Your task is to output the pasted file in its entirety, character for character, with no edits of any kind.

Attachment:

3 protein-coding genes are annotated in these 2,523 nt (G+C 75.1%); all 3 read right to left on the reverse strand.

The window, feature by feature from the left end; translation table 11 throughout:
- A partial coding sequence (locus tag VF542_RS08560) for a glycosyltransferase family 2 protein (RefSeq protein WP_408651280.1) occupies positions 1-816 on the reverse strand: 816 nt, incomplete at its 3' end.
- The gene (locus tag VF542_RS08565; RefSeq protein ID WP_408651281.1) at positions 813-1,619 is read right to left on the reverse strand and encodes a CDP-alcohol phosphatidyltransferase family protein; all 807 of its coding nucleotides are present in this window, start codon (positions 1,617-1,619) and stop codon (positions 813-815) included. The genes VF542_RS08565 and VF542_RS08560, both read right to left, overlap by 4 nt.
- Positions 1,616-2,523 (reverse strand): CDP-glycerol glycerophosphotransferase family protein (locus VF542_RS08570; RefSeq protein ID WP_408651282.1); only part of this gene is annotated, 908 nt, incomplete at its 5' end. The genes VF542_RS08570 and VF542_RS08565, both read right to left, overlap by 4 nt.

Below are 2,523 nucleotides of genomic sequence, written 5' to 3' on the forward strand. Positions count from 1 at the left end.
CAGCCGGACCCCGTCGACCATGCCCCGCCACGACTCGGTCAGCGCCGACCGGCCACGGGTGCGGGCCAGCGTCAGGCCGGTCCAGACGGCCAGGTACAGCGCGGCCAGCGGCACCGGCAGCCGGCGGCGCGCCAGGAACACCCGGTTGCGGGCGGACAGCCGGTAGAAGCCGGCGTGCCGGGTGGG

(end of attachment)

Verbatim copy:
3 protein-coding genes are annotated in these 2,523 nt (G+C 75.1%); all 3 read right to left on the reverse strand.

The window, feature by feature from the left end; translation table 11 throughout:
- A partial coding sequence (locus tag VF542_RS08560) for a glycosyltransferase family 2 protein (RefSeq protein WP_408651280.1) occupies positions 1-816 on the reverse strand: 816 nt, incomplete at its 3' end.
- The gene (locus tag VF542_RS08565; RefSeq protein ID WP_408651281.1) at positions 813-1,619 is read right to left on the reverse strand and encodes a CDP-alcohol phosphatidyltransferase family protein; all 807 of its coding nucleotides are present in this window, start codon (positions 1,617-1,619) and stop codon (positions 813-815) included. The genes VF542_RS08565 and VF542_RS08560, both read right to left, overlap by 4 nt.
- Positions 1,616-2,523 (reverse strand): CDP-glycerol glycerophosphotransferase family protein (locus VF542_RS08570; RefSeq protein ID WP_408651282.1); only part of this gene is annotated, 908 nt, incomplete at its 5' end. The genes VF542_RS08570 and VF542_RS08565, both read right to left, overlap by 4 nt.

Below are 2,523 nucleotides of genomic sequence, written 5' to 3' on the forward strand. Positions count from 1 at the left end.
CAGCCGGACCCCGTCGACCATGCCCCGCCACGACTCGGTCAGCGCCGACCGGCCACGGGTGCGGGCCAGCGTCAGGCCGGTCCAGACGGCCAGGTACAGCGCGGCCAGCGGCACCGGCAGCCGGCGGCGCGCCAGGAACACCCGGTTGCGGGCGGACAGCCGGTAGAAGCCGGCGTGCCGGGTGGG